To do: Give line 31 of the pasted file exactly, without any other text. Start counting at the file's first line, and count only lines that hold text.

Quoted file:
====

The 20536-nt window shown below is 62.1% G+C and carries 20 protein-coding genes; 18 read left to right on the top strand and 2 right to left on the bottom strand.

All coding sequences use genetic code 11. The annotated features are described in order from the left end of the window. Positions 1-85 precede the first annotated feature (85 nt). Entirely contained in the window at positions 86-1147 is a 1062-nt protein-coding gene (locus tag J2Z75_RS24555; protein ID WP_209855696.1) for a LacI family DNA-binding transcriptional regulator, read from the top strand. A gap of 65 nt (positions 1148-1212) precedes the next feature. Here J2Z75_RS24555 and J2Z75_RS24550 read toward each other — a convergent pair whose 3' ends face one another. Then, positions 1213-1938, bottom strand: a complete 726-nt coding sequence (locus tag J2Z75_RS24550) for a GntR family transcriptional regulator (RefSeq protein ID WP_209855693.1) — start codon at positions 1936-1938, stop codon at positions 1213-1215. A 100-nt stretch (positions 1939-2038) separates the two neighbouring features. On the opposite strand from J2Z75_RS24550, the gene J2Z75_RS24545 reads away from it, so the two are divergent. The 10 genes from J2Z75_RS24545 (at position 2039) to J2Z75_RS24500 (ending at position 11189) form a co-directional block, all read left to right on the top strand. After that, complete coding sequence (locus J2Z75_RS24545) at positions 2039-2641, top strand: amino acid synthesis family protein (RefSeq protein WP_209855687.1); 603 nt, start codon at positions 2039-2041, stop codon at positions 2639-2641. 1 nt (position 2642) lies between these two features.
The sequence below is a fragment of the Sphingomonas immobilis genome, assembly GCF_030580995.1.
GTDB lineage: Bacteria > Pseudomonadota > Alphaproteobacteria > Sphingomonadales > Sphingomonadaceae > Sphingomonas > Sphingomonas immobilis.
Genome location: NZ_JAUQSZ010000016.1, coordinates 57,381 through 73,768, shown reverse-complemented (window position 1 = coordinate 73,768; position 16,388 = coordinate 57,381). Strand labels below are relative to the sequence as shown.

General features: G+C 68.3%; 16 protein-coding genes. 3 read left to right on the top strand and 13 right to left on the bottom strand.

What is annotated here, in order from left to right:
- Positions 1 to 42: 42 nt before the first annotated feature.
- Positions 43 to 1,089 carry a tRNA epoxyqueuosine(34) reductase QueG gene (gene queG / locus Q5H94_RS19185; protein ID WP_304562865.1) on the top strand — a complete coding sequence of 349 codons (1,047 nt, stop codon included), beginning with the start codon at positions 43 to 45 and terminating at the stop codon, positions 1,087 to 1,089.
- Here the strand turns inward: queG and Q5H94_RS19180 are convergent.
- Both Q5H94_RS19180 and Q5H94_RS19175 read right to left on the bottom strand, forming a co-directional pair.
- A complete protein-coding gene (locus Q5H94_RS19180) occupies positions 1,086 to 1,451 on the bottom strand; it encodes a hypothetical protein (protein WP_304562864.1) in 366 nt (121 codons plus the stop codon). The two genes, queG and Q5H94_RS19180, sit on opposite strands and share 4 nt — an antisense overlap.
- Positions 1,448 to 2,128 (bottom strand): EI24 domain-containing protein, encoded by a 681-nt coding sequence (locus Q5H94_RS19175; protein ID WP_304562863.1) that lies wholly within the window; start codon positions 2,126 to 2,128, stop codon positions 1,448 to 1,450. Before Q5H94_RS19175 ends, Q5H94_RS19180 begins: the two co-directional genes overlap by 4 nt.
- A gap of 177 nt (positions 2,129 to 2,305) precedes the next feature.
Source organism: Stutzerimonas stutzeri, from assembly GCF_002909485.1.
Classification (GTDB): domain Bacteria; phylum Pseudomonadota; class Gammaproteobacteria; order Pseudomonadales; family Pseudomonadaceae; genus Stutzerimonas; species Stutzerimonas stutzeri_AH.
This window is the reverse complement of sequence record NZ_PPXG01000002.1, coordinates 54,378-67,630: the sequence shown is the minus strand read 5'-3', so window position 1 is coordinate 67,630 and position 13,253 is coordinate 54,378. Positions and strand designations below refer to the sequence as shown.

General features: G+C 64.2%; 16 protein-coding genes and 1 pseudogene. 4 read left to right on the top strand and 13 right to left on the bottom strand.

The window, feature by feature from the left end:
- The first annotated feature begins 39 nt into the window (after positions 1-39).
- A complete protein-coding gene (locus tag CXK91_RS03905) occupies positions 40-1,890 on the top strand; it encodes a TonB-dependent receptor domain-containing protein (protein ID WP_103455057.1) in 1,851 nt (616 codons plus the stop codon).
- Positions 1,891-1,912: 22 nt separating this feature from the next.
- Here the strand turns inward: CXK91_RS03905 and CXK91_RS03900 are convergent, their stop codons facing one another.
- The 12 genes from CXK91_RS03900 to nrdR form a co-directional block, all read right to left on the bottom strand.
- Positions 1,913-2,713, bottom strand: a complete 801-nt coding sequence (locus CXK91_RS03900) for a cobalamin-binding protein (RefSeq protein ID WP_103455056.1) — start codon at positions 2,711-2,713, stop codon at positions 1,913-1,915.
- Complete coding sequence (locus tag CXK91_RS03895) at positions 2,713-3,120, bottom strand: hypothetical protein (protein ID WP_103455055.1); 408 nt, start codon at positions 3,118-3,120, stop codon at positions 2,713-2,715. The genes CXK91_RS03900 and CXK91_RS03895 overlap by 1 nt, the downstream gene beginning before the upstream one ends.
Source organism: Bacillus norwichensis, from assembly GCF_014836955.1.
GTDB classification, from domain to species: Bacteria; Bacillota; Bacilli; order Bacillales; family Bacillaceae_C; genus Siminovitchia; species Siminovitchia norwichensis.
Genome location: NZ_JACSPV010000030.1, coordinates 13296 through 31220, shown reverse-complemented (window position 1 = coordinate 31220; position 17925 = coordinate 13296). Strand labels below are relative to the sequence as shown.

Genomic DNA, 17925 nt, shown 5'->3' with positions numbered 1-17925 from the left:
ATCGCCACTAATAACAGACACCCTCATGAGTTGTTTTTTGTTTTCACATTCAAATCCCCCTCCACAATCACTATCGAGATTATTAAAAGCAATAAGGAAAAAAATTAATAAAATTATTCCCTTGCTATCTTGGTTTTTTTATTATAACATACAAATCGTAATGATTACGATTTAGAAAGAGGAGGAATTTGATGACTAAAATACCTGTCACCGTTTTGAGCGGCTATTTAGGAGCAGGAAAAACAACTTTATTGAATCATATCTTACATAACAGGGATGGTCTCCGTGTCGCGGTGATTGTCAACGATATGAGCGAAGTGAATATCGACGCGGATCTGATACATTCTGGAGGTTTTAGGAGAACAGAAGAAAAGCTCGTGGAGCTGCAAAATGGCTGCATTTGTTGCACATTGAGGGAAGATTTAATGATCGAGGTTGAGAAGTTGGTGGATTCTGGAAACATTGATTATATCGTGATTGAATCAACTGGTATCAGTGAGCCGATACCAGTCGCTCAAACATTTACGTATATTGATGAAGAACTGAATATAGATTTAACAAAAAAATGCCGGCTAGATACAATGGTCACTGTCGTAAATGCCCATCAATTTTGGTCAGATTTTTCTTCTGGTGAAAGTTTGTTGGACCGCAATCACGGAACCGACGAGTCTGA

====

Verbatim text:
ATCGCCACTAATAACAGACACCCTCATGAGTTGTTTTTTGTTTTCACATTCAAATCCCCCTCCACAATCACTATCGAGATTATTAAAAGCAATAAGGAAAAAAATTAATAAAATTATTCCCTTGCTATCTTGGTTTTTTTATTATAACATACAAATCGTAATGATTACGATTTAGAAAGAGGAGGAATTTGATGACTAAAATACCTGTCACCGTTTTGAGCGGCTATTTAGGAGCAGGAAAAACAACTTTATTGAATCATATCTTACATAACAGGGATGGTCTCCGTGTCGCGGTGATTGTCAACGATATGAGCGAAGTGAATATCGACGCGGATCTGATACATTCTGGAGGTTTTAGGAGAACAGAAGAAAAGCTCGTGGAGCTGCAAAATGGCTGCATTTGTTGCACATTGAGGGAAGATTTAATGATCGAGGTTGAGAAGTTGGTGGATTCTGGAAACATTGATTATATCGTGATTGAATCAACTGGTATCAGTGAGCCGATACCAGTCGCTCAAACATTTACGTATATTGATGAAGAACTGAATATAGATTTAACAAAAAAATGCCGGCTAGATACAATGGTCACTGTCGTAAATGCCCATCAATTTTGGTCAGATTTTTCTTCTGGTGAAAGTTTGTTGGACCGCAATCACGGAACCGACGAGTCTGA